Turning corn kernels into popped corn is a chemical reaction that seems almost magical. Luckily, it doesn’t take the wave of a wand to conjure up a bowl of this tasty treat and favourite movie snack.
If popcorn is your go-to munchie, you probably fall into one of three popcorn maker camps: an air-popper, the oil-in-a-pot-on-the-stovetop method, or in the microwave. We don’t judge; all three ways to pop up a bowl of hot, crunchy glory have their benefits. The good news is, being able to choose your favourite way to pop corn is as easy as finding the right popcorn maker.
If you’re on the fence and don’t know what you want, if you are looking for a new popcorn maker to replace an old one, or if you are new to the game, let us try and help you make that all important decision. Read below and find our list of popcorn makers, how they work, how much popcorn they produce per batch, and their pros and cons so you can get busy popping up a bowl as soon as possible.
|Product Dimensions:||28.58 x 27.31 x 36.83 cm|
|Item Weight:||2.81 kg|
This popcorn maker may not pop corn as fast as some other models, but it has a number of convenient features that make it worth your while. In just under five minutes, it can pop up to 16 cups of popcorn.
The popping bowl has specialized vents that allow moisture to escape, eliminating chewy popcorn and instead, producing crisp and crunchy popcorn with every batch. The motorized stirring mechanism moves the kernels around and the aluminum in the base of the popping plate makes for even heat distribution. Together, it produces fewer unpopped kernels and gives you unlimited popping cycles; if you like, you can make a new batch right after the first one is done.
To use, measure out the popcorn and add a small amount of oil, cover with the lid and turn the switch to on. When the popcorn is done, turn the switch to off and then empty into a bowl or you can use the container as your bowl. Less to wash is always a bonus, right?
|Product Dimensions:||16.81 x 24.13 x 31.27 cm|
|Item Weight:||907 g|
You can spare the fat but not the taste with this popcorn air popper.This model from Presto produces 18 cups of popcorn in under three minutes, which is faster than the average microwave.
With an air popper, you also don’t have to figure out the heat setting. The machine does that for you, using hot air at the right temperature to make popcorn. And although it puffs up those corn kernels without using fat — which is great if you are watching your calories — there is still a way to get warm, delicious butter or margarine into the mix. A handy scoop sits on the top of the popcorn maker that you can use to measure the kernels before they go into the popper. You can also put butter into it that will melt by the time the corn is popped, so you can pour it over and mix it in.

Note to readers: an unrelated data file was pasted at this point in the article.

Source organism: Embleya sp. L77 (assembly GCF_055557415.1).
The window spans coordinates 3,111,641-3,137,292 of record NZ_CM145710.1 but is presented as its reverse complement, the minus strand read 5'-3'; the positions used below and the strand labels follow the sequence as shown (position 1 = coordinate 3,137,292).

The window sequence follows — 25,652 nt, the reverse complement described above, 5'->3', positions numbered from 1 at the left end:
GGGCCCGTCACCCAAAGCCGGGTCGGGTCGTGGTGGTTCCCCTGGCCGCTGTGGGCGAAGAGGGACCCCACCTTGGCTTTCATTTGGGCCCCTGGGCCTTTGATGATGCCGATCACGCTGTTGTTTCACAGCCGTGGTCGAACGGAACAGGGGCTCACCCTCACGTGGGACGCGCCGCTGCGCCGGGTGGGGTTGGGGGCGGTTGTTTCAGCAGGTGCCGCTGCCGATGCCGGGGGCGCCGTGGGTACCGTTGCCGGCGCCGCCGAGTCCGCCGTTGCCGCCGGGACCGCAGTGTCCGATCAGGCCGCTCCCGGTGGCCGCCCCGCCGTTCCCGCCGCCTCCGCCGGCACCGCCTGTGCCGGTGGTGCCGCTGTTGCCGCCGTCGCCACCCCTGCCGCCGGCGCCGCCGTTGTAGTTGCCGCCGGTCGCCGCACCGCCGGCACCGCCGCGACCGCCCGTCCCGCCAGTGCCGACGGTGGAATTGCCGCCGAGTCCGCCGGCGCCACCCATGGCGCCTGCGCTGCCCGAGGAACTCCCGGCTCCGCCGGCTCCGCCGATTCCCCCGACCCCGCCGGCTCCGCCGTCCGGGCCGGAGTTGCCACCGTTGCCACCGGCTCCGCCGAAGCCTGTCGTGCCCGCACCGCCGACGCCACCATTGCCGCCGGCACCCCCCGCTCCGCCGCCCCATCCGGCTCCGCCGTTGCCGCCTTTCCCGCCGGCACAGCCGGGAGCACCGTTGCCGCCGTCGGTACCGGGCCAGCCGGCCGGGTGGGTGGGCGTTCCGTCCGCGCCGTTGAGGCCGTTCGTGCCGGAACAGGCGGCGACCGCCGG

The popcorn maker has a chute to direct the popped corn into a bowl and leaves very few unpopped kernels. You can use regular or gourmet popcorn but note that the machine does get hot, so you need to wait until it cools down before making a second batch. The machine also moves a bit when in operation so it’s best not to leave it alone. There is no on/off switch; it runs once it’s plugged in, and turns off when it’s unplugged.
|Product Dimensions:||25.4 x 25.4 x 25.4 cm|
|Item Weight:||907 g|
This crank-style stovetop popcorn maker leaves almost no kernels unpopped. For a true popcorn aficionado, the history of Wabash Valley Farms is at least one good reason to consider the Whirley-Pop stovetop popcorn maker.
This American farm began producing gourmet popcorn 30 years ago for movie theatres and ballparks, and then moved into selling directly to consumers. Soon after, they developed the Whirley-Pop — a stovetop popcorn maker that produces consistency fluffy popcorn.
The hand-crank style popcorn maker pops up to six quarts of popcorn in three minutes and consists of an aluminum pot and a lid with an attachment that you turn as the corn is popping. The metal gears inside the lid are ideal for making kettle and caramel corn recipes, too, so you can spread your popcorn wings a bit.
The popper is easy to use. Just add one or two teaspoons of oil, pour in the popcorn, turn on the heat and start stirring. Because the constant stirring action keeps the kernels moving and the heat evenly distributed, almost all of the kernels will pop: you can expect very few widows in your bowl! And when you’re done, the pot wipes clean easily for the next time.
You can use any brand of popcorn in the Whirley-Pop, but take note that this popcorn maker does not work on induction stovetops. Similar to all stovetop models, there is a bit of a learning curve to figure out the best level of heat to use based on your specific stove. But once you’ve got that down, the rest is easy.
|Product Dimensions:||34.54 x 36.58 x 57.91 cm; 13.83 Kilograms|
|Capacity:||3 to 4 gallons|
|Item Weight:||13.8 kg|